She currently owns and operates a spa in Mexico and is working on a new book, The House at Carnival Street, an intimate account of her journey to remake her life after being forced to leave Afghanistan.

Her first novel, The Little Coffee Shop of Kabul, is an international best seller.

Customer Reviews

I found it very interesting.
Susan Marks
The story set in Kabul and was made interesting because of the culture and the mystery of life in Afghanistan, particularly for women.
Glenda
At it's heart though, this is a love story.
ShellBeWrite

Most Helpful Customer Reviews

14 of 14 people found the following review helpful By Holly TOP 500 REVIEWER on March 4, 2011
Format: Hardcover Vine Customer Review of Free Product ( What's this? )
I read "Kabul Beauty School" by this author quite a while ago and it is a book that still haunts me today. When I found out that Deborah Rodriguez had written a novel set in Afghanistan, I was quick to pick it up since my interest was piqued by her first book and the country has been featured so prominently in the political news. The setting for the narrative is the coffee shop our main character (Sunny) operates in Kabul, largely catering to ex-pats. There is not much explanation around why Sunny has ended up in this war-torn country, but the reader jumps right into the narrative of the daily operation of the coffee house. Staffed by Afghans but frequented by ex-pats, the two cultures co-exist and sometimes collide, under one roof. When a young Afghan woman is rescued by Sunny from the horrible fate that awaits her, clashes between western culture and the realities of fundamentalist Islam run rampant.

On the positive side, this novel is written by a woman who has walked in the same shoes as her protagonist. Seeing the Afghan culture through the eyes of someone who has lived there is fascinating. When you get all your information from the press, it keeps you focused on the political struggles and you miss the impact on the country's people. This brings it home even though it's fiction. I better understand the situation of women in this culture as a result and for that I am grateful.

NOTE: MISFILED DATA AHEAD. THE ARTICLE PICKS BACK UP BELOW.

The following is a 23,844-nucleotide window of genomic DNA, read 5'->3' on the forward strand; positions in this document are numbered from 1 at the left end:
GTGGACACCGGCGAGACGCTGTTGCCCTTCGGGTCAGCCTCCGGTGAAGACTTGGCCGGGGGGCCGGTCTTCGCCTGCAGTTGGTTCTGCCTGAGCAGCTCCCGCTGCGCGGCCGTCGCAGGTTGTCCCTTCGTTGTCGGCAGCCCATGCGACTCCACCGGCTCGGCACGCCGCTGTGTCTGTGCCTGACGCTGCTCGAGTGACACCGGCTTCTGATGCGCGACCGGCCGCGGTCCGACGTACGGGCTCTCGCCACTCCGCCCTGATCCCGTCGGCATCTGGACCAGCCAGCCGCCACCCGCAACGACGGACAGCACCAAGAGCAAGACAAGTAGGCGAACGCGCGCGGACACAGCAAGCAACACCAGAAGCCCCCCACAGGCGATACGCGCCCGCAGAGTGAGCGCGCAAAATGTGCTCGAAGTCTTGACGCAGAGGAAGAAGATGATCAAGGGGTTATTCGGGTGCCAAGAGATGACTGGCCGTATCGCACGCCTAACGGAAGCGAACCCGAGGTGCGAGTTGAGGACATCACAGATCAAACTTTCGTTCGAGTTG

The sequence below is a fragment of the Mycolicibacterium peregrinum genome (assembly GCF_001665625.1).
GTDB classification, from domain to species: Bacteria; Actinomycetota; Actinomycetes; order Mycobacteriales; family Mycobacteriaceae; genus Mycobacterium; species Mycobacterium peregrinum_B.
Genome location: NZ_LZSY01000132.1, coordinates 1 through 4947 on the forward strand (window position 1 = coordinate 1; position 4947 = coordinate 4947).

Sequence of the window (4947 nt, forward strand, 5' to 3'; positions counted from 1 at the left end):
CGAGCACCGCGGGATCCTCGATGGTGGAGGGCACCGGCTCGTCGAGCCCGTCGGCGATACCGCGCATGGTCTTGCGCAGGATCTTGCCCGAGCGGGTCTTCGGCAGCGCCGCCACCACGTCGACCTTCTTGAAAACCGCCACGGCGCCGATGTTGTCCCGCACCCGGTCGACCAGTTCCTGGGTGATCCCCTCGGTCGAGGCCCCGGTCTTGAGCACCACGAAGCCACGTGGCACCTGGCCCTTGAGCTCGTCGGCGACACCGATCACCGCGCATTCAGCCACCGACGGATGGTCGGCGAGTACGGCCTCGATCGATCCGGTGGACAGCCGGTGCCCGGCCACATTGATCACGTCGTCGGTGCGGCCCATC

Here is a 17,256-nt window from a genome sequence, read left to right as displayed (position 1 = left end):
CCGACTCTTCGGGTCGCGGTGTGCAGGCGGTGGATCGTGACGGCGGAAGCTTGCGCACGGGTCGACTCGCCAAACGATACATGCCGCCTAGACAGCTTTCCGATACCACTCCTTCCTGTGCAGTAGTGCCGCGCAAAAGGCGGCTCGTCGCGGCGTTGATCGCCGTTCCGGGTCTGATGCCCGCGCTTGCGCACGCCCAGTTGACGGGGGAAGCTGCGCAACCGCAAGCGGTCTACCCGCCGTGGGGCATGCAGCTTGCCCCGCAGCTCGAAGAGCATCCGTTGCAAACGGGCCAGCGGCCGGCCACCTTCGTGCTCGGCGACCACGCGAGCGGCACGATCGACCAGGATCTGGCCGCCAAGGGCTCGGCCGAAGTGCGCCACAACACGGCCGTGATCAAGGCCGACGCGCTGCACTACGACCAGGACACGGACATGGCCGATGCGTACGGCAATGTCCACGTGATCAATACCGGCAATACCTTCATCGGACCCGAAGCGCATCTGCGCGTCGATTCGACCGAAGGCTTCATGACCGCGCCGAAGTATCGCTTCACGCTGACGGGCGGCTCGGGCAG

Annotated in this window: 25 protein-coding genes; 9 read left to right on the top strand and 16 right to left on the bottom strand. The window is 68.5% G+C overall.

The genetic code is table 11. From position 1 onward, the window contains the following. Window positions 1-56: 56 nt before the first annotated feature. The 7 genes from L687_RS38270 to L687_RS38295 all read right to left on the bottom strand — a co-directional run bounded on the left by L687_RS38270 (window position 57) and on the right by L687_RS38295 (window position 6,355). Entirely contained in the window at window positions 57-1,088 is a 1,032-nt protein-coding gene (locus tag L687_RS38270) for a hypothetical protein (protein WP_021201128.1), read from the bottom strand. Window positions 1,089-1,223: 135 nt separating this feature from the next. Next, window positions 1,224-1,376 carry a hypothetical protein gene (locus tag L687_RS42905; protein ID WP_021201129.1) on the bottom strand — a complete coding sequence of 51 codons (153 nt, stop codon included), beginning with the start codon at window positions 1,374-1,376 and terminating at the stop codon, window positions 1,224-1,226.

On the flip side, Ms. Rodriguez is not a writer by training and it shows, particularly in the beginning of the book and then again toward the end. This just isn't the smooth prose of a gifted writer like Julia Glass or Elizabeth Berg. At times it was awkward enough to pull me out of the story and to impact my enjoyment of the novel - unpolished is the best word I can use to describe it.
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23 of 26 people found the following review helpful By Elizabeth Hendry VINE VOICE on December 16, 2010
Format: Hardcover Vine Customer Review of Free Product ( What's this? )
One of the professional reviewers above has it exactly right: A Cup of Friendship is a Maeve Binchy-style romance that takes place in wartorn Afghanistan. The story is a fairly sanitized, non-gritty version of what is happening in Kabul where the horrors take place in the background and the main characters, for the most part, exist in some sort of lucky zone of happiness. The dialog is a bit forced and the romance is almost too obvious. I will give the novel high marks for pointing out the horrible situations of many women in Afghanistan, the novel as a whole is too sanitized for my taste. I would expect an Afghan novel to be a bit more gritty, but I also understand that not everyone wants to read gritty novels. A Cup of Friendship will bring the realities of modern Afghani women to a much larger audience, so I applaud Deborah Rodriguez for that.
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14 of 15 people found the following review helpful By Meredith on December 8, 2011